This week in Open Tabs is my weekly column to share links and commentary based on the list of my open (browser) tabs.
I finished reading last week’s Open Tab and I would like to highlight Simon Wardley’s Introduction to Wardley maps as my absolute favourite. I have been deeply immersed within Lean and Business Modeling for the last couple of years, but I can see how Value Chain Mapping using Wardley maps adds yet another perspective.
So the coveted first spot of my open browser tabs is yet another of his articles about Other Tools I Use With Mapping, which opens up some other interesting usecases on how to apply mapping to product, business and technology strategy. You might also be interested in checking out Atlas, an open-source Wardley mapping tool (and yes, it run’s in docker too).
Regarding lean, you might have find yourselve at the receiving end of one of my frequent rants about how a lot of folks in business love to use the term Minimal Viable Product without bothering to understand what it means. Hint - it is NOT a Minimal Marketable Product. In that regard you might find the article on Minimal Viable Problem for product design interesting.
And since we are on the topic of ‘listening to your customer’ check out the article on Using On-Site Customer Feedback Surveys To Get Inside Your Customer’s Mind At The Point of Purchase.
And to top this list off one of my most favourite business strategy bloggers just published a new article on The Evolution of Transportation-as-a-Service.
But enough of the business stuff, lets move on to my favorite field of API strategy. There were a couple of interesting links I stumbled upon last week:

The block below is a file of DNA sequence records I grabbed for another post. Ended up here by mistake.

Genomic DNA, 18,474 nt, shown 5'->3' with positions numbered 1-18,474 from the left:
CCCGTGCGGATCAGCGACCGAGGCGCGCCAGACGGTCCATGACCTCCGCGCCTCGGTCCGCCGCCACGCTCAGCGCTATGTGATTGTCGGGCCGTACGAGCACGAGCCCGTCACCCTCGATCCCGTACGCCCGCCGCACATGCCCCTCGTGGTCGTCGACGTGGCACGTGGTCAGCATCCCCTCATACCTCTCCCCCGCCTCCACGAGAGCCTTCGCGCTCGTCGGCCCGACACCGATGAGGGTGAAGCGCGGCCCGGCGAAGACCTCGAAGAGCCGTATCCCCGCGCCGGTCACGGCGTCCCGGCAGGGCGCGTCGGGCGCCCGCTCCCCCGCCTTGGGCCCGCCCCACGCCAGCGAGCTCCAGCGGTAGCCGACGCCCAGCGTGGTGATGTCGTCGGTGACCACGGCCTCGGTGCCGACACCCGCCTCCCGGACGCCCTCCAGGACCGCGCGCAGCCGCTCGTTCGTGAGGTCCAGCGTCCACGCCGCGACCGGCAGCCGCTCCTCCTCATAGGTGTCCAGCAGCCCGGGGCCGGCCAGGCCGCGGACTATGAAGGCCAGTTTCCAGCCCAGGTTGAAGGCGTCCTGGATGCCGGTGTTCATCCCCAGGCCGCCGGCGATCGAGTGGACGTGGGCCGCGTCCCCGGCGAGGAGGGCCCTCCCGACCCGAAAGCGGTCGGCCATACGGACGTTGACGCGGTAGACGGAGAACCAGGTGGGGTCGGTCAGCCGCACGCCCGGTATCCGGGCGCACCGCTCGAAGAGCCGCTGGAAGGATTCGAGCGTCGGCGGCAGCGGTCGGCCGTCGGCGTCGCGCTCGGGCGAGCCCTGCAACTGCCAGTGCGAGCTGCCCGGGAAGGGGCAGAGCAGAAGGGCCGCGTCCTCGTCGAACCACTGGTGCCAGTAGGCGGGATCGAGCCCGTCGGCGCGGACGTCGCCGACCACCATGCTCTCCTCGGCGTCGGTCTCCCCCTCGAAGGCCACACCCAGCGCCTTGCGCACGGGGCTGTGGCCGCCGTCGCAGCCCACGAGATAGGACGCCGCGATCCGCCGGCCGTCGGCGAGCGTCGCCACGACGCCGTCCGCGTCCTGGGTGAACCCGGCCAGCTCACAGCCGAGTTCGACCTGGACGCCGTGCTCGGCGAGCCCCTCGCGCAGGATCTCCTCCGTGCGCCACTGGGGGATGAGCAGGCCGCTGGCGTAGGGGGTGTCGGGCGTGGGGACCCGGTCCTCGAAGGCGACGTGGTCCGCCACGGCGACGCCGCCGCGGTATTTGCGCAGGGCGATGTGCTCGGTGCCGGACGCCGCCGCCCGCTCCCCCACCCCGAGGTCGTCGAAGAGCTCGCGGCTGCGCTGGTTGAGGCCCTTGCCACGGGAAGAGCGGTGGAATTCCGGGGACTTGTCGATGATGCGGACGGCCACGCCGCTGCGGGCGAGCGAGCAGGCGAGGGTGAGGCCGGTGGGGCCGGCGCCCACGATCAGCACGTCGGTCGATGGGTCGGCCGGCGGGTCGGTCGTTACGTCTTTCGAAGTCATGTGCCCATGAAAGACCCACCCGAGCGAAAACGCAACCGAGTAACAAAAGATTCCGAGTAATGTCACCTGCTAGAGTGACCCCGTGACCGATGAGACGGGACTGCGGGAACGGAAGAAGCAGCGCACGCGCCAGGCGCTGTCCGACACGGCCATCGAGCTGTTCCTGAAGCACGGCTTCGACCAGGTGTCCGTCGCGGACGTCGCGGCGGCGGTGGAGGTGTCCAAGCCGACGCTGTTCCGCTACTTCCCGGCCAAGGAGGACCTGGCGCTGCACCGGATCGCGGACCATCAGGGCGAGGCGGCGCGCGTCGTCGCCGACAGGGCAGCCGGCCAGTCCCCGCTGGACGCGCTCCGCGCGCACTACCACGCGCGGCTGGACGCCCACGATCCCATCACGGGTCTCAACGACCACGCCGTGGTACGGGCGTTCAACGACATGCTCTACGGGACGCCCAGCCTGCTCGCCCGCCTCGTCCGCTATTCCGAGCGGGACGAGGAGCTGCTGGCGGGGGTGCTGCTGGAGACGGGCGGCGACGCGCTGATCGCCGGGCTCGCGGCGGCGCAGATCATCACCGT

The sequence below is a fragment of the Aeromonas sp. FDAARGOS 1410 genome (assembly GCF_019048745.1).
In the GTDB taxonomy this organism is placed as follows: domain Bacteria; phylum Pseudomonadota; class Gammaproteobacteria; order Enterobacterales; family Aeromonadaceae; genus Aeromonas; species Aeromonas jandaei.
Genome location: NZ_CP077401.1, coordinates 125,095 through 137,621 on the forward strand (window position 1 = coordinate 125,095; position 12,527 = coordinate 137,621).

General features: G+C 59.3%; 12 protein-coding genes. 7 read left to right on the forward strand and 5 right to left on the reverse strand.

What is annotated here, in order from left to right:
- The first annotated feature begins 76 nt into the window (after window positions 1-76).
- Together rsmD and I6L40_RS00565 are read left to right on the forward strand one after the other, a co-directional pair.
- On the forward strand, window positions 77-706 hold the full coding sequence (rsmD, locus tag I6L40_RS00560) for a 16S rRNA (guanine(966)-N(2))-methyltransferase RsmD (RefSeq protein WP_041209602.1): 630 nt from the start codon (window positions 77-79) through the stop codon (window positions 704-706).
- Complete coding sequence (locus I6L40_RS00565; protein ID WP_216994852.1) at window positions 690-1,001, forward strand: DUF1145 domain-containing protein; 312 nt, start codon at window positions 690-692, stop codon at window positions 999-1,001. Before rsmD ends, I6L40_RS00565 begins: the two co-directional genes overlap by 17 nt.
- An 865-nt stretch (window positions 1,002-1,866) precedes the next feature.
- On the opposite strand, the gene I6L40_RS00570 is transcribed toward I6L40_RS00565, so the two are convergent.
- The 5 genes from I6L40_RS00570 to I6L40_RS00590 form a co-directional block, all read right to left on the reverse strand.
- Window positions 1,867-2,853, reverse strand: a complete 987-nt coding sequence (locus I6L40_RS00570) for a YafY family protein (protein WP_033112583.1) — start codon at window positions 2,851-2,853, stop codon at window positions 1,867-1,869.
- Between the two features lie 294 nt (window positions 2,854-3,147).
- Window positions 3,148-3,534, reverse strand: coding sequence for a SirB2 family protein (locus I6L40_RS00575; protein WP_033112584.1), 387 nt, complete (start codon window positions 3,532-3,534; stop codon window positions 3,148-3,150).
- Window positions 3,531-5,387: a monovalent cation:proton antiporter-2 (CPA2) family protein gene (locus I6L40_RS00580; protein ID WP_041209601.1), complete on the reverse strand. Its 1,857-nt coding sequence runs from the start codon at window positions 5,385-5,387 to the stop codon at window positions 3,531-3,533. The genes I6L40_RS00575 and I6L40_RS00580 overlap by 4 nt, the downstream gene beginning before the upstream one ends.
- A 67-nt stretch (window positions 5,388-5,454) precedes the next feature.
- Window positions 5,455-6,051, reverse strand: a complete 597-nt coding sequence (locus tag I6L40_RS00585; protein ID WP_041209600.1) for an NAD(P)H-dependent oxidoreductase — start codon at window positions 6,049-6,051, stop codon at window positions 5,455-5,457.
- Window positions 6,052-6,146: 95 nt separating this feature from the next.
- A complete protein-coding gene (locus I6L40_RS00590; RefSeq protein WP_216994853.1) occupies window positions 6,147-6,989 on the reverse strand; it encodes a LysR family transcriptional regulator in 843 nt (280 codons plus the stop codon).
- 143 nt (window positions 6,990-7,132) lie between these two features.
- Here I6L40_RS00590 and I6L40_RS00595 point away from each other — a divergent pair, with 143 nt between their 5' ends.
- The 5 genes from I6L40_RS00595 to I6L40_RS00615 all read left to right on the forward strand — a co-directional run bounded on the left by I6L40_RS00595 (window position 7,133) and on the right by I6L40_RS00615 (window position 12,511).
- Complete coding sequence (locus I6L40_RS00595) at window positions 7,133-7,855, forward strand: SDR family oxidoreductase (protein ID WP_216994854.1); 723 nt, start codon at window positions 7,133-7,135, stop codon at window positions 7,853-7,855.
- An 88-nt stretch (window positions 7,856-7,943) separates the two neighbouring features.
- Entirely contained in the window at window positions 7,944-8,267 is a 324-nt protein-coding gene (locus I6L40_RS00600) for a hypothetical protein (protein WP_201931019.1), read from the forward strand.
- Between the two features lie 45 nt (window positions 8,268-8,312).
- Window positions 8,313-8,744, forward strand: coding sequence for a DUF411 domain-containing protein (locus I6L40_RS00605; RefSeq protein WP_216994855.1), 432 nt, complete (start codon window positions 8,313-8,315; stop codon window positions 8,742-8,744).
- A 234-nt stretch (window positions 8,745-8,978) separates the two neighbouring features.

- Mike Amundsen’s excellent talk on Hypermedia patterns in API design
- Internal API Design for Distributed Teams
- API Evangelist is keeping an open mind on GraphQL (and yes, me too)
One of the key lessons I learned is that simply building an API is not going to be enough. You will need to evangelize its use (and that is true both for internal and external APIs). You will find a pretty good role description of an developer advocate in What does a developer evangelist/advocate do?.
Continuing with “big picture” topics, head over to O’Reilly and read up on The critical role of system thinking in software development.
Let’s hop over to Devops and check out those links in my open tabs:
- From DevOps to BizDevOps: It’s All About the People
- Jenkins makes a UX splash with Blue Ocean
- How To Build Docker Images Automatically With Jenkins Pipeline
A fair number of open tabs point to projects I would like to explore:
- Setting up my own instance of Gitbook
- A free to use web-based music making app
- How To Create a Calibre Ebook Server on Ubuntu 14.04
- Install Docker 1.12 on the $9 C.H.I.P. computer
On the topic of Docker I keep having to read up on the new load balancing features built-in in Docker 12.0: Improved Options for Service Load Balancing in Docker 1.12.0. Did you know, that Docker comes with an embedded DNS server which can be used to map aliases to container IP addresses (since 1.10). And since version 1.11 it also supports round robin DNS based load balancing. Well, version 1.12 might have some other goodies for you.
For the ‘Internet of Things’ (IoT) the circle closes back to Simon Wardley and his talk on being In Search of Spime Script, a talk inspired by an (out of print) book Shaping Things. Once again, I would highly recommend picking up Makers from Cory Doctorow, which is the underground manifesto on how ‘Makers’ might have a similar impact on our economic system as the steam engine had on feudal society. (Fun fact - Edward Snowden was reading Cory’s book ‘Homeland’ during the interview filmed for Citizen Four)
On a personal note: Like so many of my peers, I struggle to carve out enough uninterruted time to work vs attending meetings. I found the article on Manager Schedule vs Make Schedule very enlighting.
This should cover it for this week. Plenty to read and catch up on. See you again next week.